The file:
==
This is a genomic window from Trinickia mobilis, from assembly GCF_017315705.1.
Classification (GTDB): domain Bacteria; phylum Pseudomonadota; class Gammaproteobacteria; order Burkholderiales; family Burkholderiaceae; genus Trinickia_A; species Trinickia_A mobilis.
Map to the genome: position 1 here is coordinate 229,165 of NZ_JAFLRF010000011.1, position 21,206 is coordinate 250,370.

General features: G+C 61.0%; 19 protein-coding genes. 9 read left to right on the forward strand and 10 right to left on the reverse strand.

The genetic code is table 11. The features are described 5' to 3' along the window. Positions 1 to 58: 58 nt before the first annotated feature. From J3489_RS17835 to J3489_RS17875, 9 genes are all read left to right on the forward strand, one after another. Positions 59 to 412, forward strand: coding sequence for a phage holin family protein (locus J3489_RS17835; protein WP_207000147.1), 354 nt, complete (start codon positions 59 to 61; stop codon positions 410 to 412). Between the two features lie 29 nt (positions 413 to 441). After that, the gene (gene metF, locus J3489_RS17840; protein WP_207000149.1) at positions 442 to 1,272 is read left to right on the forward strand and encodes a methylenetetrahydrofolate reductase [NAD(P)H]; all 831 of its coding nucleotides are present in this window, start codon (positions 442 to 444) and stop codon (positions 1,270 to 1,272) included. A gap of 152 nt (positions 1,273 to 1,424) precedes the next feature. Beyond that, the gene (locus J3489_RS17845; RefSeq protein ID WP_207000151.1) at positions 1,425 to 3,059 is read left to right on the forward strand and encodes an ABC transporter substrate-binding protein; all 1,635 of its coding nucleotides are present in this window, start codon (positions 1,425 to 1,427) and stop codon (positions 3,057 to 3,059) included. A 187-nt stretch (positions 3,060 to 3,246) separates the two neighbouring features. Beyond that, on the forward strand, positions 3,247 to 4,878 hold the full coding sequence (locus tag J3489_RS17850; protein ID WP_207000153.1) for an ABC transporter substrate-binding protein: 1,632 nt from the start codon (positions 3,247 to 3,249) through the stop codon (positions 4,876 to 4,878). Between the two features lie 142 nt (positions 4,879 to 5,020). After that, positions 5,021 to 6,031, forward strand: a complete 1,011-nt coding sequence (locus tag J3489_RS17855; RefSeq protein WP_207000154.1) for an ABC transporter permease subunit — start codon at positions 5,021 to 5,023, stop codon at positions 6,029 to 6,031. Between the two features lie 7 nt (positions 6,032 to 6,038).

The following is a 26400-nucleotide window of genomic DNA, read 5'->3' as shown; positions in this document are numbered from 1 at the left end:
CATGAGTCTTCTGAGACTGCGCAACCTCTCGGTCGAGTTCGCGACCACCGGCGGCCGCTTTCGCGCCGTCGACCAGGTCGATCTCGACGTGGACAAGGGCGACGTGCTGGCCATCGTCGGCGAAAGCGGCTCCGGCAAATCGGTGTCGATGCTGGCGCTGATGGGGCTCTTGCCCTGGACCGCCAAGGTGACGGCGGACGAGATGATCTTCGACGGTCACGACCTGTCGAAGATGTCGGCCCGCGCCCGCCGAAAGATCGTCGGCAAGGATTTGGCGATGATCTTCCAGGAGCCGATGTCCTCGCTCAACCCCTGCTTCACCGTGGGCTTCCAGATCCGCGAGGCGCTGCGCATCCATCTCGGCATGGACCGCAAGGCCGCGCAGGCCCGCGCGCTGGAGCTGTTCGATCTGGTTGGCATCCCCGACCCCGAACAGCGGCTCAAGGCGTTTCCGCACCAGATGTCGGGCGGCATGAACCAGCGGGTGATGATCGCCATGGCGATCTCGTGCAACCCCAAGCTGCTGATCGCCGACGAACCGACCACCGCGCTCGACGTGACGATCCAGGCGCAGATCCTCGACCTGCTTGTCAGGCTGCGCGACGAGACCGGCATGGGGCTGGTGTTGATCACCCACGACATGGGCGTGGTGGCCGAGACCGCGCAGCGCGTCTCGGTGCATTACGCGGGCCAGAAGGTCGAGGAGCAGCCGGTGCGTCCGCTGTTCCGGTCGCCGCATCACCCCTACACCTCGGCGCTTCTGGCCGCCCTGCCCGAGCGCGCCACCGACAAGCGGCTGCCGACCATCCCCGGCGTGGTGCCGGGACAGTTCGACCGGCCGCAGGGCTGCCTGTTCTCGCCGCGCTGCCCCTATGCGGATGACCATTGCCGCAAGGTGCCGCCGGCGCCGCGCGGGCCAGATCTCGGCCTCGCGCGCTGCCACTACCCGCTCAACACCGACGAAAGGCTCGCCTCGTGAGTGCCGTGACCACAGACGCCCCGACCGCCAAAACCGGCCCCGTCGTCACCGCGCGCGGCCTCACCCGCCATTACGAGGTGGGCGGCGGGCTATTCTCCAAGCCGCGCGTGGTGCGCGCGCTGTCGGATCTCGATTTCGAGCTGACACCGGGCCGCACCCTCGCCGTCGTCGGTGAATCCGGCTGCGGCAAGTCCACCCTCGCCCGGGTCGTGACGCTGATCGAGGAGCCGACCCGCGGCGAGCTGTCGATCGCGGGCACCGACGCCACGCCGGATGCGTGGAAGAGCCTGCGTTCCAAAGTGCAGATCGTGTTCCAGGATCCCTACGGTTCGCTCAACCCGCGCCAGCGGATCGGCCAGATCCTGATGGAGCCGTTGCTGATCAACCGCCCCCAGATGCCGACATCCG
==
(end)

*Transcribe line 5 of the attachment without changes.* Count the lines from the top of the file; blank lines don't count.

The genetic code is table 11. The features are described 5' to 3' along the window. Positions 1 to 58: 58 nt before the first annotated feature. From J3489_RS17835 to J3489_RS17875, 9 genes are all read left to right on the forward strand, one after another. Positions 59 to 412, forward strand: coding sequence for a phage holin family protein (locus J3489_RS17835; protein WP_207000147.1), 354 nt, complete (start codon positions 59 to 61; stop codon positions 410 to 412). Between the two features lie 29 nt (positions 413 to 441). After that, the gene (gene metF, locus J3489_RS17840; protein WP_207000149.1) at positions 442 to 1,272 is read left to right on the forward strand and encodes a methylenetetrahydrofolate reductase [NAD(P)H]; all 831 of its coding nucleotides are present in this window, start codon (positions 442 to 444) and stop codon (positions 1,270 to 1,272) included. A gap of 152 nt (positions 1,273 to 1,424) precedes the next feature. Beyond that, the gene (locus J3489_RS17845; RefSeq protein ID WP_207000151.1) at positions 1,425 to 3,059 is read left to right on the forward strand and encodes an ABC transporter substrate-binding protein; all 1,635 of its coding nucleotides are present in this window, start codon (positions 1,425 to 1,427) and stop codon (positions 3,057 to 3,059) included. A 187-nt stretch (positions 3,060 to 3,246) separates the two neighbouring features. Beyond that, on the forward strand, positions 3,247 to 4,878 hold the full coding sequence (locus tag J3489_RS17850; protein ID WP_207000153.1) for an ABC transporter substrate-binding protein: 1,632 nt from the start codon (positions 3,247 to 3,249) through the stop codon (positions 4,876 to 4,878). Between the two features lie 142 nt (positions 4,879 to 5,020). After that, positions 5,021 to 6,031, forward strand: a complete 1,011-nt coding sequence (locus tag J3489_RS17855; RefSeq protein WP_207000154.1) for an ABC transporter permease subunit — start codon at positions 5,021 to 5,023, stop codon at positions 6,029 to 6,031. Between the two features lie 7 nt (positions 6,032 to 6,038).